Steve Richards: Can Blair recover his authority after these setbacks?

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The Independent Online

The ambiguity of Mr Blunkett's resignation symbolises his own peculiarly wrecked career and the enigma of Tony Blair's final years in Downing Street. Did he resign or was he sacked? Mr Blunkett insisted he resigned voluntarily. At a highly charged Prime Minister's Questions, Mr Blair declared that Mr Blunkett had "no stain of impropriety".

Mr Blair is left in the contorted position of losing a minister while protesting his innocence. Yet a source close to Mr Blunkett told me at around 9am yesterday morning that the minister was determined to address a scheduled meeting with a parliamentary committee, at which Mr Blunkett would prove he was up to the job. It is quite a leap from an assertion of ministerial authority to a voluntary resignation from the Cabinet within half an hour.

Mr Blunkett's second resignation is traced directly to his affair with Kimberly Quinn. Even after the relationship lapsed into vindictive acrimony, Mr Blunkett referred to her longingly as "Kimberly". Determined, single-minded and yet easily intoxicated, Mr Blunkett sought to do a few favours for her as Home Secretary. It cost him his job last December. Seeking ways to finance subsequent legal battles has led to a second fall.

But Mr Blunkett's tragic course can be traced further back to a fundamental political judgement made long ago. In the late 1980s he displayed a dramatic and pivotal loyalty to Neil Kinnock, as the Labour leader set about reforming the party. Mr Blunkett was the star of his party at the time and the key figure on the left. Without his support, Mr Kinnock would not have prevailed in his project to modernise the Labour Party. From that moment on Mr Blunkett became wholly loyal to the leader of his party, whoever the leader happened to be. He was an ardent Kinnockite who became a passionate supporter of John Smith and then finally the cabinet minister that delivered for Mr Blair.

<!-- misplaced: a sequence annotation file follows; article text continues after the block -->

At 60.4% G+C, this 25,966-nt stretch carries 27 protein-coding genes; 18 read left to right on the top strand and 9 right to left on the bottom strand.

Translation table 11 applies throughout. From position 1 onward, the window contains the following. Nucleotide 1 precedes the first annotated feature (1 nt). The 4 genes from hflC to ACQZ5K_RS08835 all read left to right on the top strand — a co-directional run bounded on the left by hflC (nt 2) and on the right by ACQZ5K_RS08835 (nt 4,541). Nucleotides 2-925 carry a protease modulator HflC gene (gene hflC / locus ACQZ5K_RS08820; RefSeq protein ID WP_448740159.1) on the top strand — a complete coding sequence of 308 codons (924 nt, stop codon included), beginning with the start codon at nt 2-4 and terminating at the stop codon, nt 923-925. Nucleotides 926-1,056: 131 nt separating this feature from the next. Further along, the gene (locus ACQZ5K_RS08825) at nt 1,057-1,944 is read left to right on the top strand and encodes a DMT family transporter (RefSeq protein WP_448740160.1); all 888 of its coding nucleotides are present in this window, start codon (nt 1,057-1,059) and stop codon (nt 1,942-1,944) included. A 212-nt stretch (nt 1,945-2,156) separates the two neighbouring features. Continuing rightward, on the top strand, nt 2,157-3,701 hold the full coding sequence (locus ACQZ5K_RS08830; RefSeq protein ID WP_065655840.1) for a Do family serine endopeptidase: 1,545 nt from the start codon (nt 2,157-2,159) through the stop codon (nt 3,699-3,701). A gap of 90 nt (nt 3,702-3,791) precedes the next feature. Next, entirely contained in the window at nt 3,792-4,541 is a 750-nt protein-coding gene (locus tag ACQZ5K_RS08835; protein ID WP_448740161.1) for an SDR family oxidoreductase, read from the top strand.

Since 1997 he has basked in the glow of Mr Blair's approval, but this has led to a disastrous complacency on other fronts. Evidently, he felt free to criticise cabinet colleagues and take a casual approach to the ill-defined rules that govern ministerial conduct. He supported the leader and the leader supported him. This was the dynamic that mattered to him.

It was in this context that Mr Blunkett made the most fatal misjudgement of the lot, criticising cabinet ministers to his biographer. Last December, in advance of his first resignation, few ministers leapt to his support. They have been even less helpful this time. Mr Blunkett was dependent on his relationship with the leader. At the beginning of the week Mr Blair had his doubts and could not fully disguise them when making public comments.

By yesterday morning those doubts were greater still. For some days he knew where this story was leading. The much bigger political issue is whether the latest ministerial resignation undermines Mr Blair's authority. It was Mr Blair who brought Mr Blunkett back to the Cabinet a few months after his first resignation and at a time when the returning minister was still in emotional turmoil. More immediately, Mr Blair has suffered a sequence of events eerily familiar with the dying days of John Major's administration. First, Mr Blair unequivocally supported his cabinet minister. Now he has lost that minister.

If these events had happened in the first two terms Mr Blair would have strode on unharmed. In each case, his actions can be justified. After the election, few criticised the return of the widely liked Mr Blunkett. More immediately, Mr Blair made a judgement about the gravity of Mr Blunkett's misdemeanours and decided they were not worthy of destroying the ministerial career of a remarkable political figure. Mr Blunkett made a single mistake revealed in last weekend's The Independent on Sunday. He failed to consult the Advisory Committee on Business Appointments, a procedural oversight. It is a relatively minor offence. Even so, it follows the minor misdemeanours that arose when he lost his job last December. There is a limit to the number of minor offences a cabinet minister can commit. He had no choice but to go.

The context is more important than the details. At a point when ministers and MPs contemplate a future with a new leader, Mr Blair seeks to assert his authority on a range of policy fronts. The supreme test for Mr Blair's authority is not his handling of a cabinet reshuffle. He retains the powers of patronage and moved quickly yesterday to replace Mr Blunkett with John Hutton, an articulate and committed ally. But can he get his reforms through Parliament? This is his big challenge.

Mr Blair poses a different test for some in the Labour Party. Are the Cabinet and MPs ready to support reforms or leave valuable political space for a revived Conservative Party? Yesterday's vote on the anti-terrorist proposals suggests that Labour MPs are failing Mr Blair's test. It also suggests they plan to make it very difficult for Mr Blair to pass his.

Next month the Government plans to publish its latest reforms for the NHS, a moment of growing significance. The resignation of Mr Blunkett does not leave Mr Blair as a lame-duck Prime Minister. But, if he cannot get his reforms through Parliament, he will be more than lame. The Blair era will be over.